Goodwill retail store gets Monticello city planning approvals
Friday, June 13, 2014
Goodwill Easter Seals of Minnesota will develop a new 17,636 square foot retail facility in Monticello located on vacant land near Cedar Street and Highway 25.
Monticello council members approved a conditional use permit (CUP) and cross-access request for the project May 27 after listening to a background report from City Planner Steve Grittman.
In a previously presented memo, Grittman stated Oppidan Investment Company, LLC.. had submitted plans to create a 2.64 acre lot to provide for construction of the new retail facility, which would include a drive-through, drop-off donation center.
A preliminary plat presented for the Cedar Street Retail Addition shows combination of two remnant parcels with an existing 38.11 acre parcel and subsequent subdivision to create one 2.64 acre parcel for the purposes of development of at the new Goodwill retail facility with the remainder (35.64 acres) platted as an outlet.
Cedar Street currently runs along an easement through the 38.11 acre parcel. The city is requesting Goodwill plat the full Cedar Street right-of-way for final approval.
The property is currently zoned commercial. In its project narrative, Goodwill stated its has been a strong contributor to the development of Minnesota’s workforce for more than 90 years.
Goodwill assists people with barriers to education, employment and independence in achieving their goals.
As proposed, Goodwill’s new Monticello location would be open Monday through Friday from 7:30 a.m. to 10 p.m. Saturday from 8:30 a.m. to 7 p.m. and Sunday from 10 a.m. to 7 p.m.
The new Goodwill store would employ up to 30 employees along with 8 to 12 participants who are engaging in career training programs.
The Monticello Goodwill location would have parking on the north and east side of the store.
A donation drop off area located along the west side of the building will be fully enclosed with garage doors and be part of the main structure.
A loading dock and trash compactor will be located in the rear of the Goodwill building.
Grittman said a subdivision of the existing 38-acre parcel would create a single lot for development. An outlet of about 35 acres would include a formalized easement agreement for Dundas Road.
“This CUP accommodates cross-access for the parcel and it’s development as well as future development of property to the north,” Grittman said May 27.
“This CUP allow that to happen at the time this parcel is developed. The northern parcel is owned separately,” he added.
The Monticello Planning Commission commission unanimously recommended approval of all project applications May 6, Grittman said, adding the project’s required conditions had been separated into plat and CUP-related conditions on the advice of City Attorney Joel Jamink.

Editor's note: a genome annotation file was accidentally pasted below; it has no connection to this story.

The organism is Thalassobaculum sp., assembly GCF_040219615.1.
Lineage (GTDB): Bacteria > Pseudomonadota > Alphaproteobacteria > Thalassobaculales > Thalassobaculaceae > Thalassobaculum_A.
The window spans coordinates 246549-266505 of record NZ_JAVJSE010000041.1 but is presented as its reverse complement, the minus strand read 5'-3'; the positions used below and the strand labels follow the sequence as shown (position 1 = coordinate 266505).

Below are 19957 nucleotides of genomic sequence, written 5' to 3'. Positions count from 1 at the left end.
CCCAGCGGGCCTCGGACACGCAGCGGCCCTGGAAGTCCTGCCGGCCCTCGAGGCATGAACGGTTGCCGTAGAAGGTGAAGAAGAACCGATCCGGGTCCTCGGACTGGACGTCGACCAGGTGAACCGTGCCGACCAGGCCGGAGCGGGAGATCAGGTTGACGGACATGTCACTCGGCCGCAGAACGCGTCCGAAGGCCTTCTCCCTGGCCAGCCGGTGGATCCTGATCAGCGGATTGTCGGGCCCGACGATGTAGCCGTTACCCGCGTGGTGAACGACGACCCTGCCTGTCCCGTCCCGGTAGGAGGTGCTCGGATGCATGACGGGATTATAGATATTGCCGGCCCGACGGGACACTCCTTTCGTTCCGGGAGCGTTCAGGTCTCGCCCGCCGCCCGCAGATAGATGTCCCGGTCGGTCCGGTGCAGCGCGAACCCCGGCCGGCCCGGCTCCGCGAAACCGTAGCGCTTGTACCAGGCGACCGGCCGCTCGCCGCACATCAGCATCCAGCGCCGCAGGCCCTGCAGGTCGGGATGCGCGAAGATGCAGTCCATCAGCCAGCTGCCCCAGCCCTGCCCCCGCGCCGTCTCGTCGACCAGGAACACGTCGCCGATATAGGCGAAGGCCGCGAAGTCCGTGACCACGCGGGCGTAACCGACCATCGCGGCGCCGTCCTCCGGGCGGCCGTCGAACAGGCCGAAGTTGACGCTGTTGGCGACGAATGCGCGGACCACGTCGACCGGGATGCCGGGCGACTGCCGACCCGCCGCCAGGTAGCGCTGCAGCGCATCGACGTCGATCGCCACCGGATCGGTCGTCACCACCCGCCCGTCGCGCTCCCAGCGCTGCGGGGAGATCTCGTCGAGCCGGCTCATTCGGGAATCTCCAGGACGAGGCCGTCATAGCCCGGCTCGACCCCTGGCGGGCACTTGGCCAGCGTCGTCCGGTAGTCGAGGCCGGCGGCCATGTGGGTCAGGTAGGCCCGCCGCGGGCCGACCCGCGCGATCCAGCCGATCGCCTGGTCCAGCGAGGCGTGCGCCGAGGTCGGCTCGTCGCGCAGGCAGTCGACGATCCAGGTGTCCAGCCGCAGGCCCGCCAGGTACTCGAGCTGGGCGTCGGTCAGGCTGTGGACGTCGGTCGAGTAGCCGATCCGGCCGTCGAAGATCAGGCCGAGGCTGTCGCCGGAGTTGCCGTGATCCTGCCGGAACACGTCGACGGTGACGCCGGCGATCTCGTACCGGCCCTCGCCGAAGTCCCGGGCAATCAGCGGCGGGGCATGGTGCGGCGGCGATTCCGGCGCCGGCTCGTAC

“Essentially, everything has been wrapped into a single resolution for your consideration,” Grittman said, adding a number of conditions had already been met by prior to the council’s May 27 meeting.
“Those were met by subsequent plan submittals ]since the May 6 planning commission meeting] and have been rolled forward,” Grittman said.
Councilmember Glen Posusta had a question about Oppidan’s landscape plan. “I see a lot of bushes, but I don’t see a lot of trees,” Posusta said. “How many trees per se are on this property?”
Grittman said he didn’t have an exact tree count, but Oppidan’s application with the city did meet landscaping ordinance requirements.”There are a series of trees within the parking islands, and along Highway 25,” he said. “They are limited because of the utility corridor that’s there,” Grittman added.
Mayor Clint Herbst said the city has revised its requirement for trees. “When Cornerstone Chevrolet went in, we decided to let up on the trees,” Herbst said. “As beautiful as they are, we want people to be able to see [business] signage.” Grittman said he and city staff did do a review of the city’s landscape ordinance against the Goodwill store plan. “I’m confident that they meet our code,” he said.
Herbst said the council had previously acted to be more business-friendly regarding trees and landscaping. Councilmember Lloyd Hilgart pointed out that the submitted landscape plans showed 14 trees and 116 shrubs.
Councilmember Tom Perrault said he had a question regarding a May 1 letter provided by WSB & Associates and City Engineer Shibani Bissan. Specifically, Perrault asked a question about water main looping.
Grittman said an original plan showed a private water main looping around the building. “The comment there was they could serve the building adequately with service from the street,” Grittman said. “They’ve indicated that they have planned to revise their plans,” he added.
With no further comments, Hilgart made a motion to approve the CUP, plat, and other agreements and conditions presented by city staff. Perrault seconded Hilgart’s motion. There were no additional comments or discussion. The council vote to approve was unanimous.
No opening date for the new Monticello Goodwill was mentioned during the May 27 council meeting or included in planning documents submitted to the city.
Contact Tim Hennagir at email@example.com